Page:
It’s been a truly transformative academic year at King’s. New scholarships and increased funding will make our community stronger for years to come, and new partnerships with other universities will connect our students to opportunities in investigative journalism and law. Here are six big stories that impacted our community and beyond during the 2018/19 academic year:
King’s was delighted to announce substantially increased funding for scholarships and bursaries, and 60 new renewable scholarships. Among them: the Debra Deane Little and Robert Little Academic Scholarships for scholar athletes, the newly re-established Prince Scholarship and the Carrie and Ralph Wright Memorial Scholarship.
In a new partnership formed between King’s and the Faculty of Law at the University of Calgary, students admitted to the King’s Foundation Year Program will be provisionally pre-admitted to Calgary’s Faculty of Law. President Lahey spoke to Global News about the value of the liberal arts in preparation for careers such as law.
The King’s badminton team had a season for the record books as the Blue Devils captured their second consecutive ACAA championship and won King’s its first ever medal at Nationals, a silver in mixed doubles. “This historical day was a fitting end to the varsity season and a highlight of the year,” said Athletic Director Neil Hooper. Somewhere in there, three King’s badminton players managed to find time to represent their provincial teams at the Canada Games as well.
Foundation Year Program (FYP) student Nick Harris came to King’s as one of 34 students selected from over 5,000 Canadian applicants for the Loran Award, which grants its scholars their choice of universities to attend. “The busier I am, the better I manage my time,” Nick said in September.
Also new to King’s were the 2018 cohort of Donald R. Sobey scholars, Brooklin Craig and Isabella MacKay. Isabella likes the balance FYP provides: “FYP is perfect—a very intense study of the history of western literature but at the same time I can pursue a bachelor of science.”
Second year student Ata Zargarpour, who was FYP’s top student in 2017/18, can relate to the intensity of FYP: “I think I read [Descartes] three times, and retained, like, 16 per cent. But I was reading it alone…” said Ata. “When that kind of investigation goes on in a communal context, I think the level of consciousness is enhanced in a way.”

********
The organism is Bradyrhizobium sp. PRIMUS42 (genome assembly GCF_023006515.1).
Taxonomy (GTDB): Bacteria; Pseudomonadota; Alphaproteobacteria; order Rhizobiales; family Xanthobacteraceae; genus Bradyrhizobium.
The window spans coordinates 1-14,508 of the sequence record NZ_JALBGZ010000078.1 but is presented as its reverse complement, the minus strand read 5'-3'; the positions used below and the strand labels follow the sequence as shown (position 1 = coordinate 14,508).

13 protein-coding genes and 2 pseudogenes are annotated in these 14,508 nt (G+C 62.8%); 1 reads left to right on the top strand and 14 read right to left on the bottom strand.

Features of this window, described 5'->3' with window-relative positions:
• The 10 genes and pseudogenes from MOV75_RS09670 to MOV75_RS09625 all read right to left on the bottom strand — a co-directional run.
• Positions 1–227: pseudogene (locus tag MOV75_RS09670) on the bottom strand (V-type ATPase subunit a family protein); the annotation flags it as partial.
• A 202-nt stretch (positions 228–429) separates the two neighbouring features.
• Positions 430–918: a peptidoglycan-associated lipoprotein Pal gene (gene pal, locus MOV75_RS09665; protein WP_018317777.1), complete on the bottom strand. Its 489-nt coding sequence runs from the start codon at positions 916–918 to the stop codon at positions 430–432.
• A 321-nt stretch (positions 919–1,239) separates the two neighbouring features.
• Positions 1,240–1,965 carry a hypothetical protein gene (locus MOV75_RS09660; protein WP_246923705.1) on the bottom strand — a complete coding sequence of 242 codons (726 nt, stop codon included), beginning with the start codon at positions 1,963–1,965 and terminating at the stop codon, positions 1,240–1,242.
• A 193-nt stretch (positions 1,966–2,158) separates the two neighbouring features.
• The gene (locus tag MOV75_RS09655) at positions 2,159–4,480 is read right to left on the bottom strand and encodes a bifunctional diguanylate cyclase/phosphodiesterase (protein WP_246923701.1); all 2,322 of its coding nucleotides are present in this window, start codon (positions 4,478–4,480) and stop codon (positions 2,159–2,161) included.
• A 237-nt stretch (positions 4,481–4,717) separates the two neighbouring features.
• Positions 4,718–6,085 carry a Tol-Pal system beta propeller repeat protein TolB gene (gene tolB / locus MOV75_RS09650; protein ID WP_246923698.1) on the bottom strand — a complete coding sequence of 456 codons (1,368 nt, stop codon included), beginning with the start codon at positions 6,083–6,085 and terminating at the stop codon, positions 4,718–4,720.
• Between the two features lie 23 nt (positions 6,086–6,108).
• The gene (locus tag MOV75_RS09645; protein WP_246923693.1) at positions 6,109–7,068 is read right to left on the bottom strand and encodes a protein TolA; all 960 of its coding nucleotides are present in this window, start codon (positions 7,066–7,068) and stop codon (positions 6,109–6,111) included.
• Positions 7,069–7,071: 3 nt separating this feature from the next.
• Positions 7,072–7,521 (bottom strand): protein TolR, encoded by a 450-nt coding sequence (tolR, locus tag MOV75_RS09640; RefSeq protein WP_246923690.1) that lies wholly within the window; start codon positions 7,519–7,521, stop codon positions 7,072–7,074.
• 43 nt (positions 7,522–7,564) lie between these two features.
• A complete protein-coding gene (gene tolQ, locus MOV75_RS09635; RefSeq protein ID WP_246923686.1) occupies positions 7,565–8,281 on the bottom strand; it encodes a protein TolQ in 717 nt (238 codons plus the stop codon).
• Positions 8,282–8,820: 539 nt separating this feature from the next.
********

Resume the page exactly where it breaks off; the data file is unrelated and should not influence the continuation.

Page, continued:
If you need proof that King’s students value interdisciplinarity, look no further than History of Science and Technology (HOST) scholar Cedric Blais. He’s doing a double honours in HOST and International Development (with a minor in Contemporary Studies and a Certificate in Indigenous Studies), and is presenting papers on lateral gene transfer and molecular evolution this spring in Massachusetts, Vancouver and Norway.
In April, King’s faculty member and Chair of Dalhousie University’s French Department, Dr. Chris Elson, was invested into the Ordre des Palmes Academique (Order of Academic Palms), a national order bestowed by the French Republic to distinguished academics and figures in the world of culture and education. The French Ambassador to Canada, Kareen Rispal, was in Halifax for the investiture ceremony
King’s journalism school has joined the National Student Investigative Reporting Network (NSIRN), a collaborative network based out of Concordia University in Montreal comprising journalism schools across Canada. Together, the student journalists are preparing to publish a series of investigative reports about water in print and broadcast mediums across Canada sometime this spring. In April, one of the King’s students who’s part of the collaborative, Master of Journalism student Lyndsay Armstrong, was awarded $10K to continue her work on the national investigative journalism project.